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Signs direct Republican and Democratic caucus-goers in precinct 317 at Valley Church on February 1, 2016 in West Des Moines, Iowa. The Democratic and Republican Iowa Caucuses, the first step in nominating a presidential candidate from each party, took place on February 1.
Signs direct Republican and Democratic caucus-goers in precinct 317 at Valley Church on February 1, 2016 in West Des Moines, Iowa. The Democratic and Republican Iowa Caucuses, the first step in nominating a presidential candidate from each party, took place on February 1.
Brendan Hoffman—Getty Images

As the presidential race started in earnest last year, I signed on to write for Money about the pocketbook impact of the economic proposals bandied around in the presidential race. It sounded straightforward: Take all the complicated economics and accounting, and boil them down to explain the impact of the policies we’re choosing between.

We're now one state into the primary season. The citizens of Iowa have weighed, measured, understood the candidates' position, and chosen those who have made the most compelling case for their well-thought out policies.

As if.

Here's the reality: Of the top three Republican vote getters—Ted Cruz, Donald Trump, and Marco Rubio—not one has a budget plan that would leave less than a multi-trillion-dollar hole in the budget. More or less the same goes for Vermont senator Bernie Sanders, though he would dig that hole by raising expenses instead of cutting revenue. Only Hillary Clinton does a little better, largely by avoiding getting pinned down on specific promises.

Writing about policy in this election hasn’t turned out to be straightforward at all. Never in memory has there been a campaign in which it has been so hard. Why? Because figuring out real policy effects this election season is like trying to tell you how many calories you’ll get in each serving of pie-in-the-sky. You think about it and wonder, “Is this roughly equivalent to apple pie? Or to blueberry?” and then, “Wait a second, do people know you can’t really eat this?”

That sounds extreme. So let’s get specific. Back in the 2000 presidential race, George W. Bush proposed a package of tax reductions that would cut $1.3 trillion from federal revenues over nine years. This was considered an aggressive tax cut, and brought about legitimate debate over whether the country could afford it, and how much of the cut would go to the rich. Bush won, and indeed went ahead with the headline parts of the plan, cutting tax rates across the board.

Sixteen years ago, $1.3 billion over nine years sounded like a lot—and we were in a period of federal surplus. It is nothing compared to the costs of the proposals thrown around now. The liberal-leaning Tax Policy Center estimates the costs of Donald Trump’s proposed tax cuts (led by a cut to 25% in corporate tax rates and top individual rates) at $9.5 trillion over a decade. The conservative Tax Foundation sets the price at $12 trillion, though it sees a couple of trillion in economic stimulus coming from that.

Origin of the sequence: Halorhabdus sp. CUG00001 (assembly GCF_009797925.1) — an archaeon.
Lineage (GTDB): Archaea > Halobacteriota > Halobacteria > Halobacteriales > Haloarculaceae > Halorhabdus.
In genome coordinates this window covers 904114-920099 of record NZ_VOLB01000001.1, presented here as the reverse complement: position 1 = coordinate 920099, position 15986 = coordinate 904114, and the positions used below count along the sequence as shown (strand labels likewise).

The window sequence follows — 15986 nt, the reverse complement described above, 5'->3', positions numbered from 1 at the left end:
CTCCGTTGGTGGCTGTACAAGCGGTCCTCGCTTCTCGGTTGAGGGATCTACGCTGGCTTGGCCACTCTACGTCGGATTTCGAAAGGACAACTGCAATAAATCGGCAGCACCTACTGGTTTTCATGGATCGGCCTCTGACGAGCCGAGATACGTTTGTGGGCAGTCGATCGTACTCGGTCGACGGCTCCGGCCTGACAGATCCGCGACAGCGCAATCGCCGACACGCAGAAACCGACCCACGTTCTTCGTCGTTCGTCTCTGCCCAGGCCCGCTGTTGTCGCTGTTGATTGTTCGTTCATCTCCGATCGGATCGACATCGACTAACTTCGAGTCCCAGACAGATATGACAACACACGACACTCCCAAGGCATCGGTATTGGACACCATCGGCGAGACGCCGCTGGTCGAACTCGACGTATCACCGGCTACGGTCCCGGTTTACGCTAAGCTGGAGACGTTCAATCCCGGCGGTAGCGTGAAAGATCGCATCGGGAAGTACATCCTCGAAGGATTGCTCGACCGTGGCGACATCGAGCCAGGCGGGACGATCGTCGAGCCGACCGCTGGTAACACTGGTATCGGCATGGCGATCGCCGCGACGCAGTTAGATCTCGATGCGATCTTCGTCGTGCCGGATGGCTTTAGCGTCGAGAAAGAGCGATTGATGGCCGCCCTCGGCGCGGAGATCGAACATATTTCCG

Marco Rubio’s tax plan, with its investor friendly zero percent capital gains tax? That’ll cost $414 billion a year in revenue—more than $4 trillion a decade—by the Tax Foundation’s calculations. Over the long term, supply siders like to think that cutting taxes will spur economic growth. The Rubio plan would be an unprecedented bet in that direction, making the Bush and Reagan tax cuts look piddling by comparison. Meanwhile, Ted Cruz suggests dumping the whole tax system for individual and business flat taxes at similar cost. And you’ll be able to fill that out on a postcard.

I hope you don’t mind losing your home mortgage interest deduction—because there’s no space on the postcard for that.

Lest you get the idea that this is merely a Republican phenomenon, go ahead and look at Bernie Sanders’ health plan. It’s very attractive ... as long as you’re okay with “We’ll get there somehow” as a plan for cutting $600 billion a year in health care costs. Much the same goes for Sanders’ plan to make tuition free for all at public colleges. Where will the money for that come from, again?

Clinton's education plan is also vague on payments. Its defense is that if you're looking for money in the couch cushions, it's probably easier to find $35 billion a year—if you're counting, that's close to a quarter of the George W. tax cut—than $400 billion.